Two top advisers to German Chancellor Angela Merkel have called for a tax on private wealth and property in eurozone debtor states to force the rich to fund rescue costs, marking a radical new departure for EMU crisis strategy.
Nelson Schwartz struggled to make sense of the economy in a NYT column today. After all, we see signs of economic weakness everywhere, yet the stock market is soaring. (This may be less of a mystery to folks who know that stock prices are ostensibly a measure of corporate profits, not the health of the economy.)

After going through the bad news, Schwartz gives us the case for optimism about the economy:
"'The current slowdown will be the last for a while,' said Ethan Harris, co-head of global economics at Bank of America Merrill Lynch. He estimates that after growing by annual rates of only 1.3 percent in the second quarter and 1.5 percent in the third quarter, the economy will expand by 2.5 percent in the final months of the year and maintain that pace in 2014.
'We’re getting closer to the end of chronically disappointing growth,' Mr. Harris added. 'It’s not like we’re going to have a huge boom but something that feels sustainable.'"
The economy has a trend growth rate of between 2.2 percent and 2.4 percent. If we sustain a 2.5 percent growth rate then we will be exceeding the trend growth rate by between 0.1-0.3 percentage points. According to the Congressional Budget Office the economy is still 6.0 percentage points below its potential level of output. This means that in the optimistic scenario described here we will return to potential GDP in somewhere between 20 and 60 years.
Calculated Risk disagrees with Robert Shiller:
Shiller and the Upward Slope of Real House Prices, by Bill McBride: Professor Robert Shiller wrote in the NY Times: Why Home Prices Change (or Don’t)
Home prices look remarkably stable when corrected for inflation. Over the 100 years ending in 1990 — before the recent housing boom — real home prices rose only 0.2 percent a year, on average. The smallness of that increase seems best explained by rising productivity in construction, which offset increasing costs of land and labor.
Shiller's comment on the stability of real house prices is based on the long run price index he constructed for the second edition of his book "Irrational Exuberance".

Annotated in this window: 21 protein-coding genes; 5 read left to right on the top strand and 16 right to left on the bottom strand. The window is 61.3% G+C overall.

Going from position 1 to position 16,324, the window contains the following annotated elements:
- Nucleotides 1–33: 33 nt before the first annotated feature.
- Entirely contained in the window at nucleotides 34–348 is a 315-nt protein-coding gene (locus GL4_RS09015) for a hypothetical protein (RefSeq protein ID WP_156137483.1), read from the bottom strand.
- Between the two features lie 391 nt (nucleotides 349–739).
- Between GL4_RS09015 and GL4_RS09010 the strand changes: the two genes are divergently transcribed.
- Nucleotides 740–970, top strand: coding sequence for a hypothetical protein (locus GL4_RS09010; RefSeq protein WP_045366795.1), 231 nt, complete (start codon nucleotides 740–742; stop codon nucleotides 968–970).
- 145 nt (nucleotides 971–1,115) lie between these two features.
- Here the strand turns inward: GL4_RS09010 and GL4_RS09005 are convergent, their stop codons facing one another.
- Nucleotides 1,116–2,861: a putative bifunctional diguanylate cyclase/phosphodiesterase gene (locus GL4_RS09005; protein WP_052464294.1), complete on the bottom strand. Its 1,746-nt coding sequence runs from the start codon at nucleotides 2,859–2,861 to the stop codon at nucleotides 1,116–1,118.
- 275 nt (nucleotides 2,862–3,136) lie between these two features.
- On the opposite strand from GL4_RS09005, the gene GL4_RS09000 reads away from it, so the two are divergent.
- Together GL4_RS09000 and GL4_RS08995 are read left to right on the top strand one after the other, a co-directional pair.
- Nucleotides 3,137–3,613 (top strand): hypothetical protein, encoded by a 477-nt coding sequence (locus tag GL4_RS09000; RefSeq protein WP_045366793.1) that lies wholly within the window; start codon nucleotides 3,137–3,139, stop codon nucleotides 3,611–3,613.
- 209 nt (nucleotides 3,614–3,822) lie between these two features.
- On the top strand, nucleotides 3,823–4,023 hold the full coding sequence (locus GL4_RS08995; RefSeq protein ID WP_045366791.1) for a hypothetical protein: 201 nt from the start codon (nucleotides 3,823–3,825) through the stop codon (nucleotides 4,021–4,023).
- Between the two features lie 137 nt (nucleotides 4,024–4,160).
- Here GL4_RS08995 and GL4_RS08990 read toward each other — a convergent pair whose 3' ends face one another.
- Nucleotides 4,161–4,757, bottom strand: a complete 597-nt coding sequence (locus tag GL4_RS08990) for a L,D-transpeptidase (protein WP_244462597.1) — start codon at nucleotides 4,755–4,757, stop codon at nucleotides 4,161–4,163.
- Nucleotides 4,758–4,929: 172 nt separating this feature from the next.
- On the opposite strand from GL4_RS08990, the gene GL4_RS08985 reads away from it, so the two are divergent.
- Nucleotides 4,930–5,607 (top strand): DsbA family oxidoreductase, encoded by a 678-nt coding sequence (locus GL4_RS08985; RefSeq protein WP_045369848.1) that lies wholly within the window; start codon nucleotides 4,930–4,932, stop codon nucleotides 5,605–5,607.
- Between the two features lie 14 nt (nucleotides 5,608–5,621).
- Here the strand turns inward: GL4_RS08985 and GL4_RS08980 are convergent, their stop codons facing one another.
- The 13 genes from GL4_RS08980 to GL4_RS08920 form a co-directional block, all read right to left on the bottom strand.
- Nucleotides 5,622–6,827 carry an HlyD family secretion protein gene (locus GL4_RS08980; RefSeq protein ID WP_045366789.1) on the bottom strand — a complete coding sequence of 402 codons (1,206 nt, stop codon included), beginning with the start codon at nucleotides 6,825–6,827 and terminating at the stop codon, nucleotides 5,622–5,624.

10---Fed Watch: When Can We All Admit the Euro is an Economic Failure?, economists view

11----A Tax System Stacked Against the 99 Percent, NYT

About 6 in 10 of us believe that the tax system is unfair — and they’re right: put simply, the very rich don’t pay their fair share. The richest 400 individual taxpayers, with an average income of more than $200 million, pay less than 20 percent of their income in taxes — far lower than mere millionaires, who pay about 25 percent of their income in taxes, and about the same as those earning a mere $200,000 to $500,000. And in 2009, 116 of the top 400 earners — almost a third — paid less than 15 percent of their income in taxes.

Conservatives like to point out that the richest Americans’ tax payments make up a large portion of total receipts. This is true, as well it should be in any tax system that is progressive — that is, a system that taxes the affluent at higher rates than those of modest means. It’s also true that as the wealthiest Americans’ incomes have skyrocketed in recent years, their total tax payments have grown. This would be so even if we had a single flat income-tax rate across the board.

What should shock and outrage us is that as the top 1 percent has grown extremely rich, the effective tax rates they pay have markedly decreased. Our tax system is much less progressive than it was for much of the 20th century. The top marginal income tax rate peaked at 94 percent during World War II and remained at 70 percent through the 1960s and 1970s; it is now 39.6 percent. Tax fairness has gotten much worse in the 30 years since the Reagan “revolution” of the 1980s....